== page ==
In theory, most of us understand the importance of career development.
It’s ironic, therefore, that so few of us actually have a solid approach to putting career planning into practice. For most people, careers tend to develop through accident and inertia—it’s something that happens to you, rather than something you actively shape.
I’ve often been asked questions like “Should I be a specialist or a generalist?” or “Should I stay with one organisation or move?” Frankly, there is no one answer to these questions. What is important, however, is that you must take charge of your career, take ownership for shaping it, and make developing it a priority. And there are some thoughtful and clever ways of doing this.
The first premise I have is that careers need to be thought about from long term to short term. Start with a simple exercise; ask yourself “What would I like to be doing when I am 50?” Then start working backwards from there. What do I need to be doing when I am 45 that will position me to achieve my goal at 50? What about the period before that, when I am 40? And so on, till you come back to “What does my next job/assignment need to be?”
In most cases, there will not be a specific answer, but rather, a range of choices. In other words, you will determine that you should be doing one of two to three things in your next role. What you actually wind up with is a blend of your thinking and some serendipity, based on what opportunities come knocking.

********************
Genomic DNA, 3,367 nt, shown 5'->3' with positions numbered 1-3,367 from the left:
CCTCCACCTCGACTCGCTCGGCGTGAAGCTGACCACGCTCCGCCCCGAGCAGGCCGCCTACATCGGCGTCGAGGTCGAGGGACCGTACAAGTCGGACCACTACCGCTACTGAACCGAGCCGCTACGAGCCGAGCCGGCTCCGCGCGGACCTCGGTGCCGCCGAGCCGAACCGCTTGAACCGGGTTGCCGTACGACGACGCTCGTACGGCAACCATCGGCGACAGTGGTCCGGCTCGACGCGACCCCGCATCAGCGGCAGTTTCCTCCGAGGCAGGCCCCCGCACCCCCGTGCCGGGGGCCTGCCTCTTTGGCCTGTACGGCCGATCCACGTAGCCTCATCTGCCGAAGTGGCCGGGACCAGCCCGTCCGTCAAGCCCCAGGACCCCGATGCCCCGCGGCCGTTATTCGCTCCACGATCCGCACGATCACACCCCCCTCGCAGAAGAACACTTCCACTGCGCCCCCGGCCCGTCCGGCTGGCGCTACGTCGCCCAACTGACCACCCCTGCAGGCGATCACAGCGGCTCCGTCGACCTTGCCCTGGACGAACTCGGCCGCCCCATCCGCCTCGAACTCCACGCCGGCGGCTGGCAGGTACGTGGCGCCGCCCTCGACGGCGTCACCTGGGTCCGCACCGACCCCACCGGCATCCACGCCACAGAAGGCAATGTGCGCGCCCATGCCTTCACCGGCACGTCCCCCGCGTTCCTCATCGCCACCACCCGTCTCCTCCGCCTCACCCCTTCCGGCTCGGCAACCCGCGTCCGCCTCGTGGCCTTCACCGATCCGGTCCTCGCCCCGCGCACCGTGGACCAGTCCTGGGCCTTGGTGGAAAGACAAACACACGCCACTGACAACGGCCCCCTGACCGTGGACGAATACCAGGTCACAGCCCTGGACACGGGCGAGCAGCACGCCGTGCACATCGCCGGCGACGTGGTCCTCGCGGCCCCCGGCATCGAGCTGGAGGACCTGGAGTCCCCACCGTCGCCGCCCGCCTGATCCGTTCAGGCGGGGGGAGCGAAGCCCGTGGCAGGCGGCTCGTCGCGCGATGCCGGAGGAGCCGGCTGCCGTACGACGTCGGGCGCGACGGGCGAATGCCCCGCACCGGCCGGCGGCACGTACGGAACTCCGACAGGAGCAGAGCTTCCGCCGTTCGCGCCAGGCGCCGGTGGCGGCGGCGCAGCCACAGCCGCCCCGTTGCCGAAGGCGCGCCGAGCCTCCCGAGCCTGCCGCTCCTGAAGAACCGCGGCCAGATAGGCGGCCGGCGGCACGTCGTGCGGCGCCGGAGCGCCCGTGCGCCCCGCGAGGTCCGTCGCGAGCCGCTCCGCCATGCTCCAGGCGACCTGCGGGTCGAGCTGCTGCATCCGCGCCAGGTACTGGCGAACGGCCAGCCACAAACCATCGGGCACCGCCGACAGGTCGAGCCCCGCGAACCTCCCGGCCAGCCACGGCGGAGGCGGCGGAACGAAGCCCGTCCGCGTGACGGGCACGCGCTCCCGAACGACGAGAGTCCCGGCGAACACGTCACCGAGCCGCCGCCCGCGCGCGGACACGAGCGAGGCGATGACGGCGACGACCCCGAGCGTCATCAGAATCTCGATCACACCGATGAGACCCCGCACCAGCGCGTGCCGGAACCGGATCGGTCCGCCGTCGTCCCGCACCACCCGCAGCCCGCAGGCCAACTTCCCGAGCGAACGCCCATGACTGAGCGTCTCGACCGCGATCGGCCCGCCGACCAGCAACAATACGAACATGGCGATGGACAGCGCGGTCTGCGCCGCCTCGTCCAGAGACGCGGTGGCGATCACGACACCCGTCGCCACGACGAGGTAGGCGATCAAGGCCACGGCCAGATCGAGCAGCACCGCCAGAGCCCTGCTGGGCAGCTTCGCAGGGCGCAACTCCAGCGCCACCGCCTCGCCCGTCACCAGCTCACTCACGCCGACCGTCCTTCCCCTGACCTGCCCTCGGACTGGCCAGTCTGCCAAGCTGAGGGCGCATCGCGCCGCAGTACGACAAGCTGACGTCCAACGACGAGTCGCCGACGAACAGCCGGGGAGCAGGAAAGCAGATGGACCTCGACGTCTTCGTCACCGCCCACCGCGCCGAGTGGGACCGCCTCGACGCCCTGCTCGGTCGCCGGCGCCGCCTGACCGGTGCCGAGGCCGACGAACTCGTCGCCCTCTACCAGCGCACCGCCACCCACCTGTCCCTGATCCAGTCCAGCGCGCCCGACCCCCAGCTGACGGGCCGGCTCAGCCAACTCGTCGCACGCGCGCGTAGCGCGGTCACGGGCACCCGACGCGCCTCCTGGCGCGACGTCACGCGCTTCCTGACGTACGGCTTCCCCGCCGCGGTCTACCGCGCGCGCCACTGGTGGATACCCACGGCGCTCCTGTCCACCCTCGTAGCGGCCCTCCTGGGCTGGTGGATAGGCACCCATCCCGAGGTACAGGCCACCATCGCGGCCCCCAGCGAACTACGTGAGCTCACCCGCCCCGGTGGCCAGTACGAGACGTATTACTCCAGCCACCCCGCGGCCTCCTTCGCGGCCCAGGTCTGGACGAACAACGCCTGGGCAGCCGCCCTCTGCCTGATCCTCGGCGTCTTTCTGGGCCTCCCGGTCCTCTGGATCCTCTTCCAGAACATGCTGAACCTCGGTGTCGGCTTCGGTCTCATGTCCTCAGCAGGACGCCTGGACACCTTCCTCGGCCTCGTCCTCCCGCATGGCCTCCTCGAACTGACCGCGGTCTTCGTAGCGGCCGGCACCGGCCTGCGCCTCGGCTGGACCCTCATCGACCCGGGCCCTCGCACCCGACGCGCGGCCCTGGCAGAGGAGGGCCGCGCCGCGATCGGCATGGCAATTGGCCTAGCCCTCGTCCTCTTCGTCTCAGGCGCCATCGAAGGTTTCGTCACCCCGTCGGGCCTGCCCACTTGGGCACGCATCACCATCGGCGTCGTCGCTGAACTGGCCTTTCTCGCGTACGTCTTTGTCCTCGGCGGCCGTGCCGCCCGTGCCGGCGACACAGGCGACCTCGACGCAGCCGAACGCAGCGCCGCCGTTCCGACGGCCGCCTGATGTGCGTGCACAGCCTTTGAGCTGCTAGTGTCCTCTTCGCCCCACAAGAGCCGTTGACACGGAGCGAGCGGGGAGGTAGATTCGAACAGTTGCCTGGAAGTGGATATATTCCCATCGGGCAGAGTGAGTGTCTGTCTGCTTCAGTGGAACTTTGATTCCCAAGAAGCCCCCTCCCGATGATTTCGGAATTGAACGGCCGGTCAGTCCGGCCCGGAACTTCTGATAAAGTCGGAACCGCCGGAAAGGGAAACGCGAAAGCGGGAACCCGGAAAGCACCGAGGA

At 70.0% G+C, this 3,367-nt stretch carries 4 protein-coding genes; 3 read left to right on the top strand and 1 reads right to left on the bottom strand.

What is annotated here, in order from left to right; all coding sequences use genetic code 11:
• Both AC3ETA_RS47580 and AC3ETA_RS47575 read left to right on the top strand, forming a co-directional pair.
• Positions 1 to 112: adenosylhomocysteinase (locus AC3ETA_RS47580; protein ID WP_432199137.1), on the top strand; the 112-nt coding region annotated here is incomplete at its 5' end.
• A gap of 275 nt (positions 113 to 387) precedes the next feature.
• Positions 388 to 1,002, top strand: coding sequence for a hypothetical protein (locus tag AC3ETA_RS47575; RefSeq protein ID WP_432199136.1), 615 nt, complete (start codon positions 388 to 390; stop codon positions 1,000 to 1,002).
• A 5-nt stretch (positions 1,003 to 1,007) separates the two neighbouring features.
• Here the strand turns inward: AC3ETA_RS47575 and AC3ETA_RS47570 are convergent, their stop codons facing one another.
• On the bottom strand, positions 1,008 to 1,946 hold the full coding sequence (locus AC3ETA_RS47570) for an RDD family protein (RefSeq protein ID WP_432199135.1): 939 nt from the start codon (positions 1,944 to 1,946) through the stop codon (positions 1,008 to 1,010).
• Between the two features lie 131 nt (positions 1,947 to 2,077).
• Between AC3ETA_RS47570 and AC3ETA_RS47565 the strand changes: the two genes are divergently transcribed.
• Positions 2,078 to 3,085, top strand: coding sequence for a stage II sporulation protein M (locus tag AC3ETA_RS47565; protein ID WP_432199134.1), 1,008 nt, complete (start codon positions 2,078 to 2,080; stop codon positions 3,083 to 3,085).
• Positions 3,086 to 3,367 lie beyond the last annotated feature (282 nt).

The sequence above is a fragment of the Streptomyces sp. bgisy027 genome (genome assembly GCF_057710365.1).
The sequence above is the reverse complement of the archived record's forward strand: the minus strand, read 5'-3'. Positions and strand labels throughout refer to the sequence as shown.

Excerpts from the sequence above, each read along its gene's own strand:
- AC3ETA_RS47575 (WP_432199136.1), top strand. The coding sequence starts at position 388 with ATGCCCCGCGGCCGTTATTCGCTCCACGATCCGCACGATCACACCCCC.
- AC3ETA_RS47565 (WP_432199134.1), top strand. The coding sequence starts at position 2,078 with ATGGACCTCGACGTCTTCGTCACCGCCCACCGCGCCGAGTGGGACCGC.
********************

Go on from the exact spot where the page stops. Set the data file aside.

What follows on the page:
The second premise I have is that it is useful to get a broad range of experiences, from front office, middle office and back office functions. This is true whether you are a generalist or a specialist. In addition, multi geography experiences and people management experiences are important. In my own career, I found that taking on a strategy/planning role every few years was critical to gain perspective, and this made me a much better business manager. Also, participating in task forces and projects was a great way to gain new insight, besides providing organisational visibility.
When looking at a new role or job, always ask the question: what additional development is this new role going to bring me? It could be improved people skills, geographic diversity, or functional learning. Once you have a good sense for what kinds of roles would be appropriate for you, you can then move to the harder bit, which is to determine how best to get these roles. I have some tips that are not necessarily scientific, but quite pragmatic.
However, before I get into them, I want to make one caveat, and that is about performance. All career planning moves work on the presumption of high levels of competence and solid job performance. In other words, if you are not doing well in your current role, it becomes much harder to shape your future roles. You earn the right to seek your next role based on strong performance in your current one.
So what are these tips, then?
The first one is “networking.” Networking, in my definition, is not just knowing a large number of people, but ensuring that people who are relevant to your job choices know you, and develop a healthy respect for your capabilities. This is often very difficult, because these people may have nothing to do with your current job; in fact, they may not even know you exist.